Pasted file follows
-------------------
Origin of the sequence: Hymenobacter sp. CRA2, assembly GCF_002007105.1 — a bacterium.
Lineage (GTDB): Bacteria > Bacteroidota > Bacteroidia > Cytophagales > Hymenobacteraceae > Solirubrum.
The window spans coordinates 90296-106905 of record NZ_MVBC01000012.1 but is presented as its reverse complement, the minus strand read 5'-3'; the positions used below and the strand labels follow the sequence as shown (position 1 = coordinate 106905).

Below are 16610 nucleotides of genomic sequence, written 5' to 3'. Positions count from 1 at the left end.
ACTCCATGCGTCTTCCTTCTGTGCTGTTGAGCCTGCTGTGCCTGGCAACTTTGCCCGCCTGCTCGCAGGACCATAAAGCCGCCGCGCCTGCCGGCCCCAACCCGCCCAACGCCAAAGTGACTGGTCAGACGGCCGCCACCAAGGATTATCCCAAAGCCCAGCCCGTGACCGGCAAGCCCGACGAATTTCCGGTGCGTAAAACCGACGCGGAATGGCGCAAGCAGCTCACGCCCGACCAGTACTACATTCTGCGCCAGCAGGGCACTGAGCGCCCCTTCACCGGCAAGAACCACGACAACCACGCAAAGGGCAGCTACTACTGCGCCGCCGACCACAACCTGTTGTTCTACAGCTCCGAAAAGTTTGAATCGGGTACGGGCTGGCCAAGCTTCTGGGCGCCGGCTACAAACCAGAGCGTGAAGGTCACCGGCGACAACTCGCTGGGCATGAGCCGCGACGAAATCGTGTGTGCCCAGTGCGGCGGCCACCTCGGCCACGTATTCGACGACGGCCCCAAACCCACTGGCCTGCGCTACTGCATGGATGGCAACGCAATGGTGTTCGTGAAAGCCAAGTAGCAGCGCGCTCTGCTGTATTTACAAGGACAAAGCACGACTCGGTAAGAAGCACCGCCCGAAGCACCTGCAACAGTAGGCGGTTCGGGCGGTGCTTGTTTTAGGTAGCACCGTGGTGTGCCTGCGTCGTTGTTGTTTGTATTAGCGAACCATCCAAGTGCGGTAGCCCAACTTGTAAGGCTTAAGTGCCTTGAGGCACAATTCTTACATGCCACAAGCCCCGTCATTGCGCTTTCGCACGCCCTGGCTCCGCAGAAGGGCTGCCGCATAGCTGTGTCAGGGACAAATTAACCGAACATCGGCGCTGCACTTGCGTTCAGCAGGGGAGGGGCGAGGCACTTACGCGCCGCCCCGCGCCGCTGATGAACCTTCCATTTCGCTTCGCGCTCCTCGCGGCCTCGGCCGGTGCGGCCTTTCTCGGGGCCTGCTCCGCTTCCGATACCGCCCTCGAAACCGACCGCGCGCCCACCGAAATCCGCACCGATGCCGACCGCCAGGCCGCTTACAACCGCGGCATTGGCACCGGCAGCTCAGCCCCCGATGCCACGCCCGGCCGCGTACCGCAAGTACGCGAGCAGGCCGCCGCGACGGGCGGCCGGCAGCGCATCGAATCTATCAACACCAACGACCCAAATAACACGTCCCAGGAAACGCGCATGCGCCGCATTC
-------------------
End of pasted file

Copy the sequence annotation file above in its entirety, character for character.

Origin of the sequence: Hymenobacter sp. CRA2, assembly GCF_002007105.1 — a bacterium.
Lineage (GTDB): Bacteria > Bacteroidota > Bacteroidia > Cytophagales > Hymenobacteraceae > Solirubrum.
The window spans coordinates 90296-106905 of record NZ_MVBC01000012.1 but is presented as its reverse complement, the minus strand read 5'-3'; the positions used below and the strand labels follow the sequence as shown (position 1 = coordinate 106905).

Below are 16610 nucleotides of genomic sequence, written 5' to 3'. Positions count from 1 at the left end.
ACTCCATGCGTCTTCCTTCTGTGCTGTTGAGCCTGCTGTGCCTGGCAACTTTGCCCGCCTGCTCGCAGGACCATAAAGCCGCCGCGCCTGCCGGCCCCAACCCGCCCAACGCCAAAGTGACTGGTCAGACGGCCGCCACCAAGGATTATCCCAAAGCCCAGCCCGTGACCGGCAAGCCCGACGAATTTCCGGTGCGTAAAACCGACGCGGAATGGCGCAAGCAGCTCACGCCCGACCAGTACTACATTCTGCGCCAGCAGGGCACTGAGCGCCCCTTCACCGGCAAGAACCACGACAACCACGCAAAGGGCAGCTACTACTGCGCCGCCGACCACAACCTGTTGTTCTACAGCTCCGAAAAGTTTGAATCGGGTACGGGCTGGCCAAGCTTCTGGGCGCCGGCTACAAACCAGAGCGTGAAGGTCACCGGCGACAACTCGCTGGGCATGAGCCGCGACGAAATCGTGTGTGCCCAGTGCGGCGGCCACCTCGGCCACGTATTCGACGACGGCCCCAAACCCACTGGCCTGCGCTACTGCATGGATGGCAACGCAATGGTGTTCGTGAAAGCCAAGTAGCAGCGCGCTCTGCTGTATTTACAAGGACAAAGCACGACTCGGTAAGAAGCACCGCCCGAAGCACCTGCAACAGTAGGCGGTTCGGGCGGTGCTTGTTTTAGGTAGCACCGTGGTGTGCCTGCGTCGTTGTTGTTTGTATTAGCGAACCATCCAAGTGCGGTAGCCCAACTTGTAAGGCTTAAGTGCCTTGAGGCACAATTCTTACATGCCACAAGCCCCGTCATTGCGCTTTCGCACGCCCTGGCTCCGCAGAAGGGCTGCCGCATAGCTGTGTCAGGGACAAATTAACCGAACATCGGCGCTGCACTTGCGTTCAGCAGGGGAGGGGCGAGGCACTTACGCGCCGCCCCGCGCCGCTGATGAACCTTCCATTTCGCTTCGCGCTCCTCGCGGCCTCGGCCGGTGCGGCCTTTCTCGGGGCCTGCTCCGCTTCCGATACCGCCCTCGAAACCGACCGCGCGCCCACCGAAATCCGCACCGATGCCGACCGCCAGGCCGCTTACAACCGCGGCATTGGCACCGGCAGCTCAGCCCCCGATGCCACGCCCGGCCGCGTACCGCAAGTACGCGAGCAGGCCGCCGCGACGGGCGGCCGGCAGCGCATCGAATCTATCAACACCAACGACCCAAATAACACGTCCCAGGAAACGCGCATGCGCCGCATTC